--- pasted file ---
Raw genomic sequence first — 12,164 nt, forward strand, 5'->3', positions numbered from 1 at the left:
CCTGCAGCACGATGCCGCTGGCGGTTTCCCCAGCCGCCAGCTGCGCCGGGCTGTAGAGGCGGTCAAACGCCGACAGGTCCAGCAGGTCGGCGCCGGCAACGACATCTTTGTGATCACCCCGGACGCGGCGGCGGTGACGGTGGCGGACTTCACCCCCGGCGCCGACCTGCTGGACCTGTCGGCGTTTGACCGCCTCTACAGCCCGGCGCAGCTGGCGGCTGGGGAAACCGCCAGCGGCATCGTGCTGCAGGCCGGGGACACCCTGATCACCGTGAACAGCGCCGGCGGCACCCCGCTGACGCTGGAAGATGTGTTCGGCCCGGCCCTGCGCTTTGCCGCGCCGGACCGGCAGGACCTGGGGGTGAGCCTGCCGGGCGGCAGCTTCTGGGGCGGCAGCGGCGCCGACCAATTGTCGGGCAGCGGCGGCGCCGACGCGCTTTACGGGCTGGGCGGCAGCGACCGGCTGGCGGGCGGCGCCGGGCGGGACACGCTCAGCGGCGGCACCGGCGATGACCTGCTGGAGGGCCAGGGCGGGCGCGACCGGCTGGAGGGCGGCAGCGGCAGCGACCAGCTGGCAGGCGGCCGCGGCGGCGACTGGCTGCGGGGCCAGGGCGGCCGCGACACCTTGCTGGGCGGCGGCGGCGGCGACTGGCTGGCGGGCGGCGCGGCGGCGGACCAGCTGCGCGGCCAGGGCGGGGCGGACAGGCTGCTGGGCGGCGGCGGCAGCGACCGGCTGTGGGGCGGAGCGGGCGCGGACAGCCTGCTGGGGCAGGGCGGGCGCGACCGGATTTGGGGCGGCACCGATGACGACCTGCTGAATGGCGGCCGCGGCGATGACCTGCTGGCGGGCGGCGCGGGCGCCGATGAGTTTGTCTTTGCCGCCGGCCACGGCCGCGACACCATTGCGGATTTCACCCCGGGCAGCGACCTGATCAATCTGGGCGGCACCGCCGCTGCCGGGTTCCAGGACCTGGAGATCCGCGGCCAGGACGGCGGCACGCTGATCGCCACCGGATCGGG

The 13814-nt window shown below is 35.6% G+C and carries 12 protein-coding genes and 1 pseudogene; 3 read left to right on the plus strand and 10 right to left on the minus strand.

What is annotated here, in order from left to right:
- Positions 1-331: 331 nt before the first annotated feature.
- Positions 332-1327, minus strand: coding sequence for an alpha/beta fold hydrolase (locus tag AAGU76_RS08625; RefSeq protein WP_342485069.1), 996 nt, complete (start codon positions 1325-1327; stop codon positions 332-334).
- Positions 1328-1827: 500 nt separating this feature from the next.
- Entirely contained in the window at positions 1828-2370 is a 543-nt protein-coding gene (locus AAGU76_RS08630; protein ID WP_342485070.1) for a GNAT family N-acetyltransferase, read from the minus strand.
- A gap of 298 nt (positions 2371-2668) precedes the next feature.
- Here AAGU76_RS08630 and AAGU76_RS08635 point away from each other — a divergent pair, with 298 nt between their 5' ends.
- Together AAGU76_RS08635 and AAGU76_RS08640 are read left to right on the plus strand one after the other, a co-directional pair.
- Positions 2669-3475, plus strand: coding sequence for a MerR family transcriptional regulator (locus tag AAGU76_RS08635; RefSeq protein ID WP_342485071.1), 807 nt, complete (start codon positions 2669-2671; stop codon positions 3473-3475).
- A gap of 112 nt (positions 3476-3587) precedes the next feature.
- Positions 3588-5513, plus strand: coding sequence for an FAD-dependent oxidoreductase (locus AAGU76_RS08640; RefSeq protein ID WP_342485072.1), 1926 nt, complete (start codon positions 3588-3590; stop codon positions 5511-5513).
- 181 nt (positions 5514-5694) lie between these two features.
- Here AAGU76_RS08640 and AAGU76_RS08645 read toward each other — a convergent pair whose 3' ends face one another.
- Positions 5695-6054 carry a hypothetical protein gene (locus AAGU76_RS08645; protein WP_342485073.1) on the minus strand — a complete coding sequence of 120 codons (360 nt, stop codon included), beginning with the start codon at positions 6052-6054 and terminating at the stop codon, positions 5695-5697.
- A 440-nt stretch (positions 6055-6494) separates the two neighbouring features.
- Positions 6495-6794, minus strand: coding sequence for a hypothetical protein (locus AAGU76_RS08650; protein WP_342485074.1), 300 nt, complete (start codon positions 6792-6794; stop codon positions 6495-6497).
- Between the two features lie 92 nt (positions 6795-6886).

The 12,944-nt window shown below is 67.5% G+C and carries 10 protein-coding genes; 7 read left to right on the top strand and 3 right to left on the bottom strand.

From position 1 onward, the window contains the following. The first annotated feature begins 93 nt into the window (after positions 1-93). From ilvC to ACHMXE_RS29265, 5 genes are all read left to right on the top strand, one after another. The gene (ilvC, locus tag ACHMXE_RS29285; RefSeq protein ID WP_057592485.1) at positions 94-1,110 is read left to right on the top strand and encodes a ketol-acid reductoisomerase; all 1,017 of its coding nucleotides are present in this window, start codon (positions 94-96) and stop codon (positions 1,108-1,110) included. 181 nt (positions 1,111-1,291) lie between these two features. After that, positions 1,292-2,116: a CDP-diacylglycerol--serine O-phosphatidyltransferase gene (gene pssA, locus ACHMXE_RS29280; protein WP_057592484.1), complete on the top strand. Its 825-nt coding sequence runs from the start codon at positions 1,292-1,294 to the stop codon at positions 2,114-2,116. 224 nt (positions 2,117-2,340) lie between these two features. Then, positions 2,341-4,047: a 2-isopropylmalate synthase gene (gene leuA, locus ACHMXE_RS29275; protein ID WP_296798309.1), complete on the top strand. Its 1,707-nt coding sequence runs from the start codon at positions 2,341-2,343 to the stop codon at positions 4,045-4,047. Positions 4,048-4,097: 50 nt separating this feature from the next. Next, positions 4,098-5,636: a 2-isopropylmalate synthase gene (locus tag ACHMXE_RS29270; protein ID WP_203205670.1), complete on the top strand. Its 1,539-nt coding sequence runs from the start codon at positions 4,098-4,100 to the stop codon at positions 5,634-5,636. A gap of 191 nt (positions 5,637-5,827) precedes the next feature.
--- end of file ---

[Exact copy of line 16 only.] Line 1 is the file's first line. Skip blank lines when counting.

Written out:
- Here AAGU76_RS08640 and AAGU76_RS08645 read toward each other — a convergent pair whose 3' ends face one another.